Jacksonville University’s Dr. LaTonya Summers has been rewarded for her hard work in incorporating ethnic considerations into mental health counseling.
Her diligence in creating the Black Mental Health Symposium at Jacksonville University for students to learn more about mental health in minority communities led to her Southern Association for Counselor Education and Supervision (SACES) award. The SACES award is given to those who infuse social justice and advocacy into their teaching, research, service, and are active in legislation.
“I infuse advocacy in our teaching for my multi-cultural counseling class,” said Dr. Summers. “Instead of lecturing on social justice and advocacy, I took my whole class to a local counseling association so that they could see how decisions are made, how it impacts the community and the profession.”
Dr. Summers has been working in mental health for 23 years with specializations in ethnic minority mental health, supervision and program development. She has been working with the University for the past two years and obtained the positions of faculty in residence and Assistant Professor for counseling in the Brooks Rehabilitation College of Healthcare Sciences.
Dr. Summers says it’s important that students are in board rooms where decisions are made to gain hands-on experience.
“Someone there actually sponsored them and paid their membership fees so they could all be a part of this counseling association,” said Dr. Summers. “Now, that’s advocacy.”
The Black Mental Health Symposium seeks to improve mental health literacy and remove the stigma of treatment in the African-American community. BMHS occurs annually where hundreds of mental health professionals can submit outlines for new treatment plans and approaches.
“In black communities, we don’t really know when it is a good time to go to therapy,” said Dr. Summers. “It has to be really bad for us to go and I’m like, no, this is a good time to go and I love increasing people’s mental health literacy in terms of not just what it’s about but how it helps.”
Though Dr. Summers won an award for this initiative, she continues to pursue her goal to produce at least one research project per year.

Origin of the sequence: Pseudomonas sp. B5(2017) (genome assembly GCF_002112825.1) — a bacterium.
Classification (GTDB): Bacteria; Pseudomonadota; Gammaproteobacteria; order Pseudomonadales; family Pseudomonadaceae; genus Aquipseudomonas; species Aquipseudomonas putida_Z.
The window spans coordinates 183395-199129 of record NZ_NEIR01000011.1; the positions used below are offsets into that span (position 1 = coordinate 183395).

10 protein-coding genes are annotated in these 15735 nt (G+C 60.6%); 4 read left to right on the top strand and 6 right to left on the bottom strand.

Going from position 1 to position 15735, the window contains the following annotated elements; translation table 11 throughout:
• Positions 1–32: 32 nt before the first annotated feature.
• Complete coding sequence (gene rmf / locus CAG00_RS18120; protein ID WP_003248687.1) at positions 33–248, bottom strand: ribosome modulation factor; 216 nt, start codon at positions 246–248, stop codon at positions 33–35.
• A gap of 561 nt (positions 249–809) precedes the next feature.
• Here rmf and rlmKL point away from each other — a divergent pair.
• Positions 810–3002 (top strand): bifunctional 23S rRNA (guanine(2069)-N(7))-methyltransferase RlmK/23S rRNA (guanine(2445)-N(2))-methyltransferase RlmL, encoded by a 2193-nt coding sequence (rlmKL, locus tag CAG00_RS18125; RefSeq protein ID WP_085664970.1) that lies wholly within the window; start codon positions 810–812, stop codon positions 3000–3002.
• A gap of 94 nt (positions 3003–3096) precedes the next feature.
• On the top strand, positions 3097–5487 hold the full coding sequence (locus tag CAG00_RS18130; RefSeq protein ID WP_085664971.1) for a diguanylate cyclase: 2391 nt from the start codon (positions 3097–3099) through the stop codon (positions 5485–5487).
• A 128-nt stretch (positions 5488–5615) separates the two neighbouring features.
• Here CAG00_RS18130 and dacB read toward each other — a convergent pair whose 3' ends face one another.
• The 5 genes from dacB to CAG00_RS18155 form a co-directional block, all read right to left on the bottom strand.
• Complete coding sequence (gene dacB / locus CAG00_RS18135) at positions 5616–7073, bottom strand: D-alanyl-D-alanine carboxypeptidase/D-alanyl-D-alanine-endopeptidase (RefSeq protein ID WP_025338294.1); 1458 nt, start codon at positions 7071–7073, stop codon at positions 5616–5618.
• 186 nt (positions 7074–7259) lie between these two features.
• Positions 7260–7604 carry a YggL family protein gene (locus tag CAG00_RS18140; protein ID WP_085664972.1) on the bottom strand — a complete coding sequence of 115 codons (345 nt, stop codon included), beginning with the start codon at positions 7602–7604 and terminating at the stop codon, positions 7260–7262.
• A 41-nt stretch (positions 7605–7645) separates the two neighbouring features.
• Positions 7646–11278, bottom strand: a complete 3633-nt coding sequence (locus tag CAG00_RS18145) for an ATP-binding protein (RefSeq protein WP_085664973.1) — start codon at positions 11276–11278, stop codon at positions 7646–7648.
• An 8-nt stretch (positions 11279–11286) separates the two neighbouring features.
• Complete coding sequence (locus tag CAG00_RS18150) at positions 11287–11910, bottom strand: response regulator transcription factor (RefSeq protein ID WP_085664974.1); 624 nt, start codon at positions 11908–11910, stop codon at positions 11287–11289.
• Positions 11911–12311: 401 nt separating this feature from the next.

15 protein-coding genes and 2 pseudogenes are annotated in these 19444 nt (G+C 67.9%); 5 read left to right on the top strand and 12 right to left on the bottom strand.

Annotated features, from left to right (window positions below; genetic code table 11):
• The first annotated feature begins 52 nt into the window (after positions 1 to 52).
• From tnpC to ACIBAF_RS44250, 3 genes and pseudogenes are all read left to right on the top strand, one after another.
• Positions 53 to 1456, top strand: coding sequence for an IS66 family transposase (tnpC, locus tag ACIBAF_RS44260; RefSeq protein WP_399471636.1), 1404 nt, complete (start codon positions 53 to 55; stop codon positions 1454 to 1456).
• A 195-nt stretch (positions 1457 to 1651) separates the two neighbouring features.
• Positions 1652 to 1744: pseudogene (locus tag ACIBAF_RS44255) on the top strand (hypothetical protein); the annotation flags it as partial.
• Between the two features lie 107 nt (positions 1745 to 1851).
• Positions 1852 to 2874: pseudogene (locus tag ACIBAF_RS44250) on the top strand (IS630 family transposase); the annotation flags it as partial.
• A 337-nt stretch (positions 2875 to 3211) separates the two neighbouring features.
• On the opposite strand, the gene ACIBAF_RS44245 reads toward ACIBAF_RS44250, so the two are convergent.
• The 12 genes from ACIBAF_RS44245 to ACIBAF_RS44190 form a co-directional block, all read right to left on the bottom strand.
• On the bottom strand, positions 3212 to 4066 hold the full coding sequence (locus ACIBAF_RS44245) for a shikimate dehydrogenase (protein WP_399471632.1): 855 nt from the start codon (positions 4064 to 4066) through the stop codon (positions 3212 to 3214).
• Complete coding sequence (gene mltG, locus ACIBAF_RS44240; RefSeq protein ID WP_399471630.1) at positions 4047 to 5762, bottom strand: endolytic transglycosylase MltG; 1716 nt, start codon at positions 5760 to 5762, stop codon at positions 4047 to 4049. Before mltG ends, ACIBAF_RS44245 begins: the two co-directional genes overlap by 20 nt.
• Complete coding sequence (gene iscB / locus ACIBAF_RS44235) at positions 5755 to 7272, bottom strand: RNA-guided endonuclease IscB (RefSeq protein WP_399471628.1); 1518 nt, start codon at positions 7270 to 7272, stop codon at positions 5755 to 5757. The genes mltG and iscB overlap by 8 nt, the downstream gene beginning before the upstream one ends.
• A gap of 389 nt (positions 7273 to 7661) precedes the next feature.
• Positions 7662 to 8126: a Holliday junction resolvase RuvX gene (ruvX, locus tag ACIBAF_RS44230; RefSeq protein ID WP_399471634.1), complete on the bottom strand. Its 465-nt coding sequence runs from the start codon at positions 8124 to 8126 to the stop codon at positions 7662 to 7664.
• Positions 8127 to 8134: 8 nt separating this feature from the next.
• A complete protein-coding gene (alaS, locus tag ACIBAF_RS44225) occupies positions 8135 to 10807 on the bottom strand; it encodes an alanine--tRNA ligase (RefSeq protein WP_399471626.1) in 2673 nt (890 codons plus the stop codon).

“Right now, I’m flexing my addictions’ muscle by doing a study with our aviation students about pilot impairment,” said Dr. Summers. “For pilots, addictions, fatigue, are all things that can cause crashes, and I thought what if we started working with students early to implement wellness, we might be able to present some of these pilot impairments or burnout or crashes.”
This coordinates with her previous experience in counseling those with addictions.
“For Aviation student wellness, this is going to sound really weird, but one night I had a dream where I designed this study and on the piece of paper I wrote down aeronautics,” said Dr. Summers. “I designed the study in my sleep and when I woke up I thought ‘what in the world is aeronautics?’”
After researching the definition of aeronautics, she discovered similar past studies focused on wellness.
“I went over to Aviation and met the director and asked how he would feel about me doing a study on student wellness to make sure students are well, and he went for it,” said Dr. Summers. “It will be an anonymous study so I won’t be working with students directly in order to get honest information about drug use or alcohol use.”
Dr. Summers has seen the benefits of her research and hands-on teaching and learning for students interested in entering mental health.
“Just last week, I went to support a student who spoke to a counseling association to advocate for the Jacksonville LGBT community because they’re less likely to get services,” said Dr. Summers. “She spoke to a room of counselors and said this is something that needs to be changed and what will your board do about it?”
Dr. Summers also says she enjoys mentoring her minority students who are uncertain about their path while attending JU due to financial or emotional reasons. She encourages them not to compare themselves to other students and that their voices matter.
“That’s a reward,” said Dr. Summers. “When you can make disciples of people who will also do the work.”
By Christina Sumpters